Defendant also argues that Downing could not have had a subjective belief at the time of the arrest, because he told him that he was not placing him under arrest when he put him in the patrol car. However, *972 that does not conclusively establish that Downing did not believe that he had probable cause to arrest defendant. There may have been other reasons for his delay in arresting, e.g., he may have wanted to investigate the situation further before making the arrest. This is not a case like State v. Morgan, supra, where the officer testified that he did not believe that he had probable cause to make the arrest. Specific testimony that an officer believed that there was probable cause is not always required if a subjective belief reasonably may be inferred from the circumstances. Given the information that Downing had and his actions, a subjective belief that he believed that there was probable cause that defendant had committed a crime may be inferred.
We conclude that, under the totality of circumstances, there was probable cause to arrest defendant. The search of the car was proper under the automobile exception. State v. Brown, 301 Or. 268, 721 P.2d 1357 (1986). The trial court properly denied defendant's motion to suppress.
DURHAM, Judge, dissenting.
I disagree with the majority's decision to "reasonably infer" that the arresting officer subjectively believed that a crime had been committed by defendant from the officer's confronting, handcuffing and advising him of his Miranda rights. Under State v. Owens, 302 Or. 196, 204, 729 P.2d 524 (1986), the subjective component of probable cause to arrest is focused on the arresting officer's subjective belief at the time that he acts, not what a fictive reasonable officer could have believed:"Probable cause under the Oregon Constitution has both a subjective and an objective component. An officer must subjectively believe that a crime has been committed and thus that a person or thing is subject to seizure, and this belief must be objectively reasonable in the circumstances. The test is not simply what a reasonable officer could have believed when he conducted a warrantless search or seizure, but it is what this officer actually believed, based upon the underlying facts of which he was cognizant, together with his own training and experience. Neither is the test whether the officer articulates to the suspect the basis for a second ground for arrest. What is required is that the officer formulates such a basis to himself at the time he acts." (Emphasis in original.)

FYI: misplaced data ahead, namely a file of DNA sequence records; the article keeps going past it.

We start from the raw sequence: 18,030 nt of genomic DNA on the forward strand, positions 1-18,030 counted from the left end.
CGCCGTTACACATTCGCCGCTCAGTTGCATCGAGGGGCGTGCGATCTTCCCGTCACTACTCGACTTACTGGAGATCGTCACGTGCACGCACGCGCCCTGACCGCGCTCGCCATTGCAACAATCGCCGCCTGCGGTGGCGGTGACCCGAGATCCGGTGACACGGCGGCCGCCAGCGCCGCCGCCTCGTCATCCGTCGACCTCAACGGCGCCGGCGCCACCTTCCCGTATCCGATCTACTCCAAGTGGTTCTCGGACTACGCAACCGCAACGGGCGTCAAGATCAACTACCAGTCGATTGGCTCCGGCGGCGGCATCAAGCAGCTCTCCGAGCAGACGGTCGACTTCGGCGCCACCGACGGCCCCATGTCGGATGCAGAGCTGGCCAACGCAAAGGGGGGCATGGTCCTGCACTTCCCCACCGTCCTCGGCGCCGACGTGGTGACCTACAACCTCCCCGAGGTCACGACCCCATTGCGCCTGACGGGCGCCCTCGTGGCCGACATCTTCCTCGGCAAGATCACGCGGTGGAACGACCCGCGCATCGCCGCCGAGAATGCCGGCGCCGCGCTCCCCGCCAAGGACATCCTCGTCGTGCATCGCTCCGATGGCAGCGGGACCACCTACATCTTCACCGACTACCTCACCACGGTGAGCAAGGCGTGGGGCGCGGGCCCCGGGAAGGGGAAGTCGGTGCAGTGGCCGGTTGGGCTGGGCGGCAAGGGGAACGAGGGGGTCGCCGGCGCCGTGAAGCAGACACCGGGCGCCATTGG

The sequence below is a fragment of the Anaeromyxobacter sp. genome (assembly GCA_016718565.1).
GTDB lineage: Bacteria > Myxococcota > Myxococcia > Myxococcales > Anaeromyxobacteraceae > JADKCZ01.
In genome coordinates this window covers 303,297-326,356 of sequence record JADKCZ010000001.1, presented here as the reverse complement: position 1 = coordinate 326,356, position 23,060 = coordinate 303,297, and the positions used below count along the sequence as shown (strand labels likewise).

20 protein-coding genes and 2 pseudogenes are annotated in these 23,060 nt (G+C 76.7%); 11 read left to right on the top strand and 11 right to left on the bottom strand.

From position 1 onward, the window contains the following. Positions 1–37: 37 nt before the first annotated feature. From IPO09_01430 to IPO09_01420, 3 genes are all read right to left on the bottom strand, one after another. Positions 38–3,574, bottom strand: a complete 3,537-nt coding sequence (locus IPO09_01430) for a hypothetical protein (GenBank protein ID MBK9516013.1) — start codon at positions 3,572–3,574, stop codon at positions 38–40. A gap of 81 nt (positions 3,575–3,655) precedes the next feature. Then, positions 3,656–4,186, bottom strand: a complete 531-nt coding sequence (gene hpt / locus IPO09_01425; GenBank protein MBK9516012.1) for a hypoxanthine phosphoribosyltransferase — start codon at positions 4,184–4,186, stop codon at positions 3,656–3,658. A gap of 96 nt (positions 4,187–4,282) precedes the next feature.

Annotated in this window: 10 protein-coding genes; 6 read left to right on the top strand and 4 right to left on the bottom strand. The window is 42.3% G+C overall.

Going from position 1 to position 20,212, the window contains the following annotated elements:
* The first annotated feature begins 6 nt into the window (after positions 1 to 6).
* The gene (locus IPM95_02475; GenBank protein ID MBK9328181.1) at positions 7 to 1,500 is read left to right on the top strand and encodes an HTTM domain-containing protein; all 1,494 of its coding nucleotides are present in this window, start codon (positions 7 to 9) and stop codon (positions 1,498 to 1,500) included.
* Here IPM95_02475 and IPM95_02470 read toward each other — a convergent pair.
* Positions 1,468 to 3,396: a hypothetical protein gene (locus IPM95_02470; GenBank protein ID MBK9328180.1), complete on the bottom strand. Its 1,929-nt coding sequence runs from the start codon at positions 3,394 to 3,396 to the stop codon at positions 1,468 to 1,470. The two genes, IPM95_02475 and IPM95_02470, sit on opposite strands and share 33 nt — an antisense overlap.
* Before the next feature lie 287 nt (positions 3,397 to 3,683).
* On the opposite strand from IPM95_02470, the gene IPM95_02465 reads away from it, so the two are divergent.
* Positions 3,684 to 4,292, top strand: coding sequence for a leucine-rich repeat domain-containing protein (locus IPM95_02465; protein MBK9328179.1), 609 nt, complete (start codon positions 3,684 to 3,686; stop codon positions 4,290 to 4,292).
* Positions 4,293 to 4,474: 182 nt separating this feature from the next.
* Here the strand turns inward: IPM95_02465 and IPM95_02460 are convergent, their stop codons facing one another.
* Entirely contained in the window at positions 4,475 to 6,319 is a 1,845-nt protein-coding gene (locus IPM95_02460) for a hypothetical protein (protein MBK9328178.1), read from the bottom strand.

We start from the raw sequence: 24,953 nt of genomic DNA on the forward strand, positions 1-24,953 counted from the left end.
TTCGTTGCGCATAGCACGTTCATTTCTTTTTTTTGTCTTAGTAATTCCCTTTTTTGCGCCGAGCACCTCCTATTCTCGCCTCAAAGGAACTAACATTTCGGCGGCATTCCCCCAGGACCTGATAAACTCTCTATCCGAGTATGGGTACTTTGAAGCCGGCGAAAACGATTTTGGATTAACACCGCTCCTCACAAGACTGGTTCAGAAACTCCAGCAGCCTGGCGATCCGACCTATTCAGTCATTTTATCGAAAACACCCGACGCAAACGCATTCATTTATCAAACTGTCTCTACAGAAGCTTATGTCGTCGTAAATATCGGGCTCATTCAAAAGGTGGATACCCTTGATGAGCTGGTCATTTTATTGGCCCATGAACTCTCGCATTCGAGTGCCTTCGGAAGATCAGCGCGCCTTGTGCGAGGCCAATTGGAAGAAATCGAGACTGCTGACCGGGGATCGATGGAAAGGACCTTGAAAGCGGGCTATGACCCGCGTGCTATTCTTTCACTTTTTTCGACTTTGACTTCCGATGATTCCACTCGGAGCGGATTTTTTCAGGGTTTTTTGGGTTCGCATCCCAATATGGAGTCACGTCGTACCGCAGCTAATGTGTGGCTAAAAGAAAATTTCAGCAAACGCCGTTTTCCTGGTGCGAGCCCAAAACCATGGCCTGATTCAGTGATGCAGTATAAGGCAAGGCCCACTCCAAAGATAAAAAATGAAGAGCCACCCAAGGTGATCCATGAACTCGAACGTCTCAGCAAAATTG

In this case, the officer's behavior does not prove that the officer subjectively believed that defendant was subject to seizure for committing a crime. The officer testified that he told defendant that he was not placing him under arrest. See State v. Morgan, 106 Or.App. 138, 142, 806 P.2d 713, rev. den. 312 Or. 235 (1991). The state makes no argument that that erroneous statement was designed to fulfill a law enforcement objective, such as calming an agitated suspect. On this record, the officer's testimony is meaningless if the officer in fact believed that he could arrest defendant. The majority points out that the officer might have had reasons other than his lack of a subjective belief that he had probable cause when he delayed arresting defendant. That might be true, but it does not relieve the state of its burden to establish that the officer had a subjective belief that defendant had committed a crime. The majority's analysis disregards the state's burden to show that "the officer formulates such a basis to himself at the time he acts." State v. Owens, 302 Or. at 204, 729 P.2d 524. We cannot ignore that requirement. The arrest was unlawful, because the subjective component required for probable cause was not established.
Defendant's consent to a search immediately followed the illegal arrest. He was incorrectly told that he was not under arrest, yet he was handcuffed and placed in the patrol car. No circumstance intervened to attenuate the taint of the illegal arrest. The state has not shown that defendant gave consent voluntarily and did not simply acquiesce in the officer's assertion of authority over him. On similar facts, State v. Bea, 107 Or.App. 118, 122, 810 P.2d 1328 (1991), and State v. Morgan, supra, 106 Or.App. at 143, 806 P.2d 713, *973 required suppression of the evidence seized. I would follow those cases.
 Aguilar v. Texas, 378 U.S. 108, 84 S. Ct. 1509, 12 L. Ed. 2d 723 (1964); Spinelli v. United States, 393 U.S. 410, 89 S. Ct. 584, 21 L. Ed. 2d 637 (1969).
 Although Vanness involved the question of whether there was a reasonable suspicion to support a stop, its analysis regarding the reliability of informant's tips is pertinent to cases involving the question of whether there is probable cause for an arrest.